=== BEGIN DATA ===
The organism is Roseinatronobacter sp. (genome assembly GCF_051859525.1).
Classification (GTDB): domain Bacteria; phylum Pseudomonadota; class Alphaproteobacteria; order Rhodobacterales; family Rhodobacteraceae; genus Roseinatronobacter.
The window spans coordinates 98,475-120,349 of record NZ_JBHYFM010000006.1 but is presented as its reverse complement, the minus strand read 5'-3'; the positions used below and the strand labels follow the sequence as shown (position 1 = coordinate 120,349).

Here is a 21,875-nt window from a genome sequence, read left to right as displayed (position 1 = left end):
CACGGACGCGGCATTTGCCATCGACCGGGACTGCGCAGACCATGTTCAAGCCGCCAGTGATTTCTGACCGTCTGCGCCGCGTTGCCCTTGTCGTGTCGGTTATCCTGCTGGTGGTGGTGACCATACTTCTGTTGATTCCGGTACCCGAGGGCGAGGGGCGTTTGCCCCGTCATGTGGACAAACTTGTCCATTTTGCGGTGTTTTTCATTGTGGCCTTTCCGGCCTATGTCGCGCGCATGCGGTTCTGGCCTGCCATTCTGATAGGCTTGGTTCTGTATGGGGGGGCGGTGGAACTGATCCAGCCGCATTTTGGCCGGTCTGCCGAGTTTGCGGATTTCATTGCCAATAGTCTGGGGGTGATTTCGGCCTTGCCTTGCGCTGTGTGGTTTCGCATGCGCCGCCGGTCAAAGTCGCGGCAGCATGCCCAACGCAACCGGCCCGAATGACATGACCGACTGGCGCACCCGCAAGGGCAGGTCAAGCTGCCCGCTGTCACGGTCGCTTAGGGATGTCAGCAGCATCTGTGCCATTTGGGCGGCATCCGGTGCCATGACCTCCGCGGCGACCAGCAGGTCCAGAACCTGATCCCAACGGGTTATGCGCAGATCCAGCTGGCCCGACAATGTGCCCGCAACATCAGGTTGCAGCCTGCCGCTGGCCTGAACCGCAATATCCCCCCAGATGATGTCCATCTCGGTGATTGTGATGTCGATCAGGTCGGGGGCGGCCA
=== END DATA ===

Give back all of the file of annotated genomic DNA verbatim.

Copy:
The organism is Roseinatronobacter sp. (genome assembly GCF_051859525.1).
Classification (GTDB): domain Bacteria; phylum Pseudomonadota; class Alphaproteobacteria; order Rhodobacterales; family Rhodobacteraceae; genus Roseinatronobacter.
The window spans coordinates 98,475-120,349 of record NZ_JBHYFM010000006.1 but is presented as its reverse complement, the minus strand read 5'-3'; the positions used below and the strand labels follow the sequence as shown (position 1 = coordinate 120,349).

Here is a 21,875-nt window from a genome sequence, read left to right as displayed (position 1 = left end):
CACGGACGCGGCATTTGCCATCGACCGGGACTGCGCAGACCATGTTCAAGCCGCCAGTGATTTCTGACCGTCTGCGCCGCGTTGCCCTTGTCGTGTCGGTTATCCTGCTGGTGGTGGTGACCATACTTCTGTTGATTCCGGTACCCGAGGGCGAGGGGCGTTTGCCCCGTCATGTGGACAAACTTGTCCATTTTGCGGTGTTTTTCATTGTGGCCTTTCCGGCCTATGTCGCGCGCATGCGGTTCTGGCCTGCCATTCTGATAGGCTTGGTTCTGTATGGGGGGGCGGTGGAACTGATCCAGCCGCATTTTGGCCGGTCTGCCGAGTTTGCGGATTTCATTGCCAATAGTCTGGGGGTGATTTCGGCCTTGCCTTGCGCTGTGTGGTTTCGCATGCGCCGCCGGTCAAAGTCGCGGCAGCATGCCCAACGCAACCGGCCCGAATGACATGACCGACTGGCGCACCCGCAAGGGCAGGTCAAGCTGCCCGCTGTCACGGTCGCTTAGGGATGTCAGCAGCATCTGTGCCATTTGGGCGGCATCCGGTGCCATGACCTCCGCGGCGACCAGCAGGTCCAGAACCTGATCCCAACGGGTTATGCGCAGATCCAGCTGGCCCGACAATGTGCCCGCAACATCAGGTTGCAGCCTGCCGCTGGCCTGAACCGCAATATCCCCCCAGATGATGTCCATCTCGGTGATTGTGATGTCGATCAGGTCGGGGGCGGCCA